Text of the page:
A year after Dobbs decision, medication abortions are largely unscathed

Abortion-rights activists gathered at the Arizona Capitol on June 24, 2022, to protest the Supreme Court’s ruling overturning Roe v. Wade and briefly up-ending abortion services in the state. Medication abortions, which account for almost half the abortions in Arizona, have been relatively unaffected in the past year, however. (File photo by Troy Hill/Cronkite News)

WASHINGTON – The Supreme Court ruling that up-ended abortion services in the U.S. a year ago left one form of abortion largely untouched – medication abortions, which account for nearly half of all procedures in Arizona.

The Arizona Department of Health Services says that in 2021, the latest year for which data is available, 48.3% of abortions performed in the state were nonsurgical. The numbers have been growing steadily since 2011, peaking in 2020 at just over 50%.

While abortion opponents have targeted the abortion pill – without success so far – providers say the process is safe and non-invasive and is increasingly being requested by patients.

“It has become the preferred method for termination of pregnancy,” said Dr. Gabrielle Goodrick, founder of Camelback Family Planning in Phoenix. “Having the medication abortion gives women that power to take control of their bodies, if they want, and it’s less invasive but just as safe.”

That popularity comes despite the fact that access to medication abortions in Arizona is relatively restricted when compared with other states.

Arizona is one of just three states that prohibit the mailing of abortion pills, according to the Guttmacher Institute, a reproductive rights research organization. State law also requires that anyone seeking an abortion have at least two in-person consultations with a physician, ruling out nurses and options like telehealth.

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Goodrick said that has not kept women from finding ways around those restrictions.

“Self-managed abortion has exploded and it’s being done by patients in all states” who are ordering across state or national lines, she said. “Patients are going to get abortions if they need it. The legality and the laws do not affect the incidence of need for abortion care.”

Her sentiments were shared by Morgan Finkelstein of Protect Our Care, who described the restriction of abortion medication as a dangerous practice.

“Any restriction on accessing abortion medication is undermining patients’ access to safe and legal abortions because we know that abortions are still going to happen,” Finkelstein said.

Requests for comment from anti-abortion organizations in Arizona this week were not returned.

A medication abortion is typically a two-pill regimen, with patients first taking mifepristone followed by misoprostol 24 hours later. Misoprostol can be used alone, but the health department said that 99.2% of medication abortions performed in Arizona in 2021 used the two-pill combination.

Abortion opponents recently targeted mifepristone in a lawsuit that challenged the Food and Drug Administration’s approval of the drug in 2000. One of the plaintiffs in that suit, the American Association of Pro-Life Obstetricians and Gynecologists, claimed the FDA approval process was rushed and unsafe.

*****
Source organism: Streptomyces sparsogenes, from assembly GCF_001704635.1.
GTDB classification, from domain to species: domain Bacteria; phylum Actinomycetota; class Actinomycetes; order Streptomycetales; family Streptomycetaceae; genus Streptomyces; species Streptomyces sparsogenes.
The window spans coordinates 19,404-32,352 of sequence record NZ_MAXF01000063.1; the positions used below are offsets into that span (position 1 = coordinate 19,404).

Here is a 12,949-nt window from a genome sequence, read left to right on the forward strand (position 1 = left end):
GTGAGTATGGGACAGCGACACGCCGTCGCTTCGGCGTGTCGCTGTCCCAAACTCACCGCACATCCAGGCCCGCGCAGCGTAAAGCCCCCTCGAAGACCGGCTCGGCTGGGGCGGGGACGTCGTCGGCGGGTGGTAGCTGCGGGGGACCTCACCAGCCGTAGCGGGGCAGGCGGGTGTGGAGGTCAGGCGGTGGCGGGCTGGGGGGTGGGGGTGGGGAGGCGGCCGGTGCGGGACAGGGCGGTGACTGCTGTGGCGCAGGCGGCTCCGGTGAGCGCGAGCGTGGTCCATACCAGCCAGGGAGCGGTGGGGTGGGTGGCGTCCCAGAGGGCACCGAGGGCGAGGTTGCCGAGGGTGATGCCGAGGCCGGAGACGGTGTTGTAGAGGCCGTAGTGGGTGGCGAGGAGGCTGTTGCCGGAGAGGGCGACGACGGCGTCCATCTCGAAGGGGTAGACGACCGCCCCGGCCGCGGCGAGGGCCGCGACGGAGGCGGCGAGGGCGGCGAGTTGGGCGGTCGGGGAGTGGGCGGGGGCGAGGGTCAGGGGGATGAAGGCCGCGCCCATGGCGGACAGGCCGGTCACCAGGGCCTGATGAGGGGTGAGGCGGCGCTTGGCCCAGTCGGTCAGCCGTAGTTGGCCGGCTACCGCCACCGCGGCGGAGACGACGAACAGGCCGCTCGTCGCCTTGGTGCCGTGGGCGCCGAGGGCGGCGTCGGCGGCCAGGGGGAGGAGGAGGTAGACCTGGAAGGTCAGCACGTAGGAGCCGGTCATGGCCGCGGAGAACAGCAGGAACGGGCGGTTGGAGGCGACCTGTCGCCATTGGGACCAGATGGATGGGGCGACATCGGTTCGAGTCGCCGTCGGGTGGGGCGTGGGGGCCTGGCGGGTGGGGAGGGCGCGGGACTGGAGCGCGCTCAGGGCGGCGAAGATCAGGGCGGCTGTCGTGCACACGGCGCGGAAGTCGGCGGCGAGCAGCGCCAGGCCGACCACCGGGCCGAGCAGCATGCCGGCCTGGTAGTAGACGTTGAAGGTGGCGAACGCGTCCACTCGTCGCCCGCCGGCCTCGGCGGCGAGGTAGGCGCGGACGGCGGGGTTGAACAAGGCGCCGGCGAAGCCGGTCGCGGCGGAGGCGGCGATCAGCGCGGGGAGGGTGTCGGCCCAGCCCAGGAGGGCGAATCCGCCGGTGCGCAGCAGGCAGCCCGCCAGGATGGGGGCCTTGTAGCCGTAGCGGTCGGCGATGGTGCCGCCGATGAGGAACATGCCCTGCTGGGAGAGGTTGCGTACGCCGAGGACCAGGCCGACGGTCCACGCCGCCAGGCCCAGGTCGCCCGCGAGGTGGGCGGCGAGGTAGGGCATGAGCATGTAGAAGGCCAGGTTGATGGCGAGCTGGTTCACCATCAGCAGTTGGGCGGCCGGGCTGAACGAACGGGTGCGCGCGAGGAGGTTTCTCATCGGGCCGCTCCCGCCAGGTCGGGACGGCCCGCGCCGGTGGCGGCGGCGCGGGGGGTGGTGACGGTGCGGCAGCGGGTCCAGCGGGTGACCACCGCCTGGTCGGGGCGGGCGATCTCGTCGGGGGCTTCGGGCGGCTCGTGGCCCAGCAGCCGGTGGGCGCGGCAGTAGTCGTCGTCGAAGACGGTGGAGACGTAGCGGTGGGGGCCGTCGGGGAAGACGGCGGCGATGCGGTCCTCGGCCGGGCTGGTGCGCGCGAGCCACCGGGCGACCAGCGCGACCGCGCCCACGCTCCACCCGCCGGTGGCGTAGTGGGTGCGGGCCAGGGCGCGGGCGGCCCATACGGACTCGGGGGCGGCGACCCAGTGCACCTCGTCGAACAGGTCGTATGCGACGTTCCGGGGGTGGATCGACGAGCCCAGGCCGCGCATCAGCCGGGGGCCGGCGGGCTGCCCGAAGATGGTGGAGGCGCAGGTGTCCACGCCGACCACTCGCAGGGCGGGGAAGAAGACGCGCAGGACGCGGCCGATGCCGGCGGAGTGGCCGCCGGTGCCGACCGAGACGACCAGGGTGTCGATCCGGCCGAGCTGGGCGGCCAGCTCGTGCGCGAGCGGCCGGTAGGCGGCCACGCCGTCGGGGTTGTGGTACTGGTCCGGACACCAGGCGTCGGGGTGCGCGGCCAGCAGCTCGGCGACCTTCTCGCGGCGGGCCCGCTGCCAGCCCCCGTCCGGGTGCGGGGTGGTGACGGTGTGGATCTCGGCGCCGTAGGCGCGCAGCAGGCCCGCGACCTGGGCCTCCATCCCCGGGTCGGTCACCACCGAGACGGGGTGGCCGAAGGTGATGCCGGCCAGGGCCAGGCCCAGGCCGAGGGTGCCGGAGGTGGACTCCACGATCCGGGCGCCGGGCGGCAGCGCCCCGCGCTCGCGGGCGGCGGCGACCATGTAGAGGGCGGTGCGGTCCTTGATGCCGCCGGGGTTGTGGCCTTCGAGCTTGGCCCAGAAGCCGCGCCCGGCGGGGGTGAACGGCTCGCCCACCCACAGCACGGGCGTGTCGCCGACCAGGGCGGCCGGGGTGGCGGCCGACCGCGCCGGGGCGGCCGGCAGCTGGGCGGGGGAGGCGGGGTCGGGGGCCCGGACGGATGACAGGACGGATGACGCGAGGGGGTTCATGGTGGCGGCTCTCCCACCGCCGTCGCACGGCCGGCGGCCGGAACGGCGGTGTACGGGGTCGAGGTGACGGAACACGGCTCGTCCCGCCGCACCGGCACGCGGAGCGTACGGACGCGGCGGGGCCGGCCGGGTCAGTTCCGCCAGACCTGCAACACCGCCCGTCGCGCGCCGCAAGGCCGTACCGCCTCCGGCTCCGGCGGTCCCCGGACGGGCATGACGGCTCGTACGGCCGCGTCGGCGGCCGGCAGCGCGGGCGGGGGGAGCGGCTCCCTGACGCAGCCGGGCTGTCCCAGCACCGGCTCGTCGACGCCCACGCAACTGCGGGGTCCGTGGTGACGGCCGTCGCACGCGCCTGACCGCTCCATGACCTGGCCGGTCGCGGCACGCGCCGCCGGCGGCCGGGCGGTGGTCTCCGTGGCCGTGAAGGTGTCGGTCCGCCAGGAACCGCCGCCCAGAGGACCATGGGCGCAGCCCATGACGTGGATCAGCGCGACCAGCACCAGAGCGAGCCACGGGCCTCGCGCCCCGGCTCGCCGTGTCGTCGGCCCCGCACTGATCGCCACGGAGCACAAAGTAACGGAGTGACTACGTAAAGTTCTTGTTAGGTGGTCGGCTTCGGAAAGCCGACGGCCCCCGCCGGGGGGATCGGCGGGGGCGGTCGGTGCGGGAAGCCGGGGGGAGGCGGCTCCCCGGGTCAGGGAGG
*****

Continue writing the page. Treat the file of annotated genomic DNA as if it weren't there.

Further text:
The association also raised concerns in a 2021 report about the FDA’s “relaxed” mifepristone prescription requirements during the COVID-19 pandemic, describing the agency’s approach as hands-off and hazardous to women’s health.

U.S. District Judge Matthew Kacsmaryk agreed in April, ordering the FDA to halt its approval of the drug. That ruling was subsequently put on hold by the U.S. Supreme Court while an appeal is heard.

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On the same day that Kacsmaryk ruled, U.S. District Judge Thomas O. Rice ruled in a separate case in Washington state that the FDA should maintain “the status quo and rights as it relates to the availability of Mifepristone.” Rice’s ruling applied to the 18 states that sued to preserve access to mifepristone, including Arizona.

Those rulings came less than a year after the Supreme Court overturned its longstanding Roe v. Wade decision, which recognized a right to an abortion in the U.S. In Dobbs v. Jackson Women’s Health, the court ruled on June 24 that abortion restrictions should be left to the states, upholding a Mississippi law that lowered the threshold for an abortion from 24 weeks to 15 weeks.

Arizona has since changed its law to lower the limit for surgical abortions to 15 weeks.

Mifepristone typically can be used within the first 10 weeks of gestation, but FDA regulations allow its use at other stages of pregnancy and in other medical circumstances. Mifepristone, a progesterone blocker, is also used to treat progesterone-sensitive cancers and to induce stillbirth deliveries, Goodrick explained.

She worries that if it is banned, providers will be limited to using the less-effective misoprostol-only regime.

“The idea of actually banning a medicine is just pretty much unheard of, especially when it’s being used by millions of women,” she said.

Access to mifepristone in Arizona is currently protected under Rice’s ruling and Goodrick thinks it unlikely that it will be banned by the Supreme Court, which she said would set “a really bad precedent” and cause them to question the FDA’s process.

“I just feel that I have to trust democracy, that that’s just not going to happen,” she said.

Erin Murphy eh-rin mer-fee (she/her)
News Reporter, Washington, D.C.

Erin Murphy expects to graduate from Dublin City University in November 2023 with a bachelor’s degree in journalism. Murphy is a reporter at the Cronkite News Washington, D.C., bureau and was deputy editor of arts and culture of The College View, DCU’s student publication.